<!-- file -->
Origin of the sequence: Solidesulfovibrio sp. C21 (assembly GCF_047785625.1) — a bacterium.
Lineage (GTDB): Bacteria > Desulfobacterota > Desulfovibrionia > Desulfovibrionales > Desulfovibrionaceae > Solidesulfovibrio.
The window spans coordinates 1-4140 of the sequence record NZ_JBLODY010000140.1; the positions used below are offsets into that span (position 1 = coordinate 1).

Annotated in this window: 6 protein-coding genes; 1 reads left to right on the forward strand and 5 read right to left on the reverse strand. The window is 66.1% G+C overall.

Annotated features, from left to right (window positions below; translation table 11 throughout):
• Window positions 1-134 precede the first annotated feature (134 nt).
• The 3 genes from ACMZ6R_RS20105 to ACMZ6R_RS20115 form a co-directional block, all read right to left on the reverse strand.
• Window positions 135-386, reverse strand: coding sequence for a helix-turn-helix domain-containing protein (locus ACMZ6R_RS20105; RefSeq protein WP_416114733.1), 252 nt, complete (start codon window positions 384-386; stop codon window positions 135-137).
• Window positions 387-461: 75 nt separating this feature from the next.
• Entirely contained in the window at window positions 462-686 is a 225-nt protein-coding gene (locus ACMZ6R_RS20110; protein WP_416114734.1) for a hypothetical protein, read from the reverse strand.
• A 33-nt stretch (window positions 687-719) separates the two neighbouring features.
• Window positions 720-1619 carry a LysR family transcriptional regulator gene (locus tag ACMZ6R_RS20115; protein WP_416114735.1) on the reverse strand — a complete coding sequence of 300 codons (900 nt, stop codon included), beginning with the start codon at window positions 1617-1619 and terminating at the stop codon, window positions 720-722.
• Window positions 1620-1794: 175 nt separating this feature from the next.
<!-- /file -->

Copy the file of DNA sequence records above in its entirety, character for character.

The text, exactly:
Origin of the sequence: Solidesulfovibrio sp. C21 (assembly GCF_047785625.1) — a bacterium.
Lineage (GTDB): Bacteria > Desulfobacterota > Desulfovibrionia > Desulfovibrionales > Desulfovibrionaceae > Solidesulfovibrio.
The window spans coordinates 1-4140 of the sequence record NZ_JBLODY010000140.1; the positions used below are offsets into that span (position 1 = coordinate 1).

Annotated in this window: 6 protein-coding genes; 1 reads left to right on the forward strand and 5 read right to left on the reverse strand. The window is 66.1% G+C overall.

Annotated features, from left to right (window positions below; translation table 11 throughout):
• Window positions 1-134 precede the first annotated feature (134 nt).
• The 3 genes from ACMZ6R_RS20105 to ACMZ6R_RS20115 form a co-directional block, all read right to left on the reverse strand.
• Window positions 135-386, reverse strand: coding sequence for a helix-turn-helix domain-containing protein (locus ACMZ6R_RS20105; RefSeq protein WP_416114733.1), 252 nt, complete (start codon window positions 384-386; stop codon window positions 135-137).
• Window positions 387-461: 75 nt separating this feature from the next.
• Entirely contained in the window at window positions 462-686 is a 225-nt protein-coding gene (locus ACMZ6R_RS20110; protein WP_416114734.1) for a hypothetical protein, read from the reverse strand.
• A 33-nt stretch (window positions 687-719) separates the two neighbouring features.
• Window positions 720-1619 carry a LysR family transcriptional regulator gene (locus tag ACMZ6R_RS20115; protein WP_416114735.1) on the reverse strand — a complete coding sequence of 300 codons (900 nt, stop codon included), beginning with the start codon at window positions 1617-1619 and terminating at the stop codon, window positions 720-722.
• Window positions 1620-1794: 175 nt separating this feature from the next.